What is the Importance of HIPAA?

An enormous amount of effort is put into ensuring that businesses and organizations are acting in compliance with the Health Insurance Portability and Accountability Act, better known as HIPAA; but what is HIPAA’s importance, why does it matter, and why does it merit such close attention by so many?

First brought into law in 1996, HIPAA’s primary goal was to legislate for a continuance of health insurance coverage for people who were between jobs. Without the protection offered by HIPAA, it was possible for former employees to find themselves without adequate, or even any, health in some situations where they had lost or left one job and had not found or started the next.

In addition to this, HIPAA introduced provisions with the aim of reducing fraud in the health care space. One step in this was to bring in measures that called for certain sensitive patient data, commonly referred to as Protected Health Information or PHI, to be safeguarded with appropriate security procedures and tools which would prohibit unauthorized parties from accessing the data.

Why is HIPAA Important for Actors in the Healthcare Sector?

While HIPAA did raise the bar by imposing tougher security standards on healthcare organizations, it also offered useful guidance and direction at a time when many were transferring documentation systems from paper based to digital. HIPAA allowed administrative processes to be refined and improved, which increased efficiency and helped guarantee the privacy of patients’ information.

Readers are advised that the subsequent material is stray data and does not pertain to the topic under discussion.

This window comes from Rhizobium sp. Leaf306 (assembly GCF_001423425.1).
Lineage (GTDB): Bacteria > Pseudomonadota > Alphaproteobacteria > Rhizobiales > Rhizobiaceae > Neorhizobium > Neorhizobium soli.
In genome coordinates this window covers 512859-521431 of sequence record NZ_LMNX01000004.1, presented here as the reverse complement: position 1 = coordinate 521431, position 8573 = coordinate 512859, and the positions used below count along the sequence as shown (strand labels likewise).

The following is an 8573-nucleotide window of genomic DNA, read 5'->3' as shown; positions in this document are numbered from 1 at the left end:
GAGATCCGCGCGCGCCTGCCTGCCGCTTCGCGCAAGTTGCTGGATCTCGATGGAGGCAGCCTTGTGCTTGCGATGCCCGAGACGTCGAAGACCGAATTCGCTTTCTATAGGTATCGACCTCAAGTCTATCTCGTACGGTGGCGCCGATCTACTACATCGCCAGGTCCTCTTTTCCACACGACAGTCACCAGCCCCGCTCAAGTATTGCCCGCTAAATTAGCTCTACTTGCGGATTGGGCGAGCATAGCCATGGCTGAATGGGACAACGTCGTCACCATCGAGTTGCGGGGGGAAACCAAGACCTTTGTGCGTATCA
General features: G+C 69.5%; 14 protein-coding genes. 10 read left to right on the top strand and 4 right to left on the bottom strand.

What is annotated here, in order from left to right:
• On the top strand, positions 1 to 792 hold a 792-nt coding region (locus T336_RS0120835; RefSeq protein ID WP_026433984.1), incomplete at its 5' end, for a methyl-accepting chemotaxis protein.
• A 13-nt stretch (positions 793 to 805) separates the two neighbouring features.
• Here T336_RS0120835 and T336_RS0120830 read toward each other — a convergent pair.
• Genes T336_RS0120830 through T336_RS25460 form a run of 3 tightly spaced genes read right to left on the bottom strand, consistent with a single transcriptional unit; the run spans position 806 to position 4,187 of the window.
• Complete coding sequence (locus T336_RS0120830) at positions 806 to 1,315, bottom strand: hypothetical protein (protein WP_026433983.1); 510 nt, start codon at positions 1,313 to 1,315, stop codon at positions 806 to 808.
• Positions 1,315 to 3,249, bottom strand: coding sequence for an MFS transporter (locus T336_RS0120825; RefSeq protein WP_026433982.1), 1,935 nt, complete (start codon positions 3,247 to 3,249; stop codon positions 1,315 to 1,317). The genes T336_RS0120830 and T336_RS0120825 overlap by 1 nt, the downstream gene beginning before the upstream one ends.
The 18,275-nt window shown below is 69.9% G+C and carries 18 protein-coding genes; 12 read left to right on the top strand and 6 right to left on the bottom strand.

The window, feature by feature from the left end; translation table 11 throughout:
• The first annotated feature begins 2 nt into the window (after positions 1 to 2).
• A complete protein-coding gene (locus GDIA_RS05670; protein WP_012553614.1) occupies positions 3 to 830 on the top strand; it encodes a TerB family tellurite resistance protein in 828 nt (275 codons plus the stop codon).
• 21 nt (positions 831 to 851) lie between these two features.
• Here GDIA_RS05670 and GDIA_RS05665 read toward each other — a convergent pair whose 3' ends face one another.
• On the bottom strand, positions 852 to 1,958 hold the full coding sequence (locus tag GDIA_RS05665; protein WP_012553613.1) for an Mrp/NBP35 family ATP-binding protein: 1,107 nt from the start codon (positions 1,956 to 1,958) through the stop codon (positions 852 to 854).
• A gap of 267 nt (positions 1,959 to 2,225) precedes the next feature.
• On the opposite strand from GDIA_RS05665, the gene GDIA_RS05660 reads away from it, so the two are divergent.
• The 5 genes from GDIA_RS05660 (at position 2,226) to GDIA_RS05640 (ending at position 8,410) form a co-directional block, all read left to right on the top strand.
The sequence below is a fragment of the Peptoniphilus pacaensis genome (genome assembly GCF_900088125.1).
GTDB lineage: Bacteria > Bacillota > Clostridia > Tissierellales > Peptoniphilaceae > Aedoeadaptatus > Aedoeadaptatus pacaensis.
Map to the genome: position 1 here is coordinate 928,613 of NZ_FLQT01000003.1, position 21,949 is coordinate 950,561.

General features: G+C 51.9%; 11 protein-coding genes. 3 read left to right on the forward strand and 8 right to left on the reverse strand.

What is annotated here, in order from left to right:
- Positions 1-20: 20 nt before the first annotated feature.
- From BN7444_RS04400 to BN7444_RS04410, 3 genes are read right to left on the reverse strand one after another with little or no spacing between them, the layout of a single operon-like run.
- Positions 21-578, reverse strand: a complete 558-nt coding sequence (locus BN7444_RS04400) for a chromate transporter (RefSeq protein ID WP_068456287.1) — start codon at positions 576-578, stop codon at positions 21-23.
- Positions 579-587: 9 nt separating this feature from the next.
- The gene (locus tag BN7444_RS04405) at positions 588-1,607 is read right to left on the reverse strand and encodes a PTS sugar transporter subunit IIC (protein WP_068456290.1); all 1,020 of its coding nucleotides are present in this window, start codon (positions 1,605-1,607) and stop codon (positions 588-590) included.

By creating better ways of recording data and of transferring information across a large part of the healthcare industry, HIPAA allowed stakeholders to reach a more mutually beneficial understanding. Common code sets and national identifiers were introduced and made mandatory. The result is that health information can now be transferred or shared between entities without the need to review and update each item in terms of how they are referred to. Previously, it was possible for each organization to use completely different codes when dealing with the exact same procedure or event, which would necessitate a knowledge of all of their competitors codes in order to be able to correctly enter information in their own systems.

Why is HIPAA important for Patients?

While the healthcare sector certainly saw efficiency gains thanks to HIPAA, it could easily be said that patients gained even more. HIPAA requires covered entities and their business associates, which means organizations such as healthcare providers, health plans, and healthcare clearinghouses, to put systems and procedures in place that will reduce the risk to patients’ data and help to protect their sensitive health information.

Obviously, organizations were mindful of the potential damage that could arise if this data was stolen or lost even before HIPAA arrived, but there were no legal obligations or direction in relation to these areas – and no legal punishments or oversight if information was recklessly managed.

By requiring access control, activity logs, and other elements, HIPAA increased the security of PHI. It also gave patients greater control over their data by allowing them access to copies of records which concern them.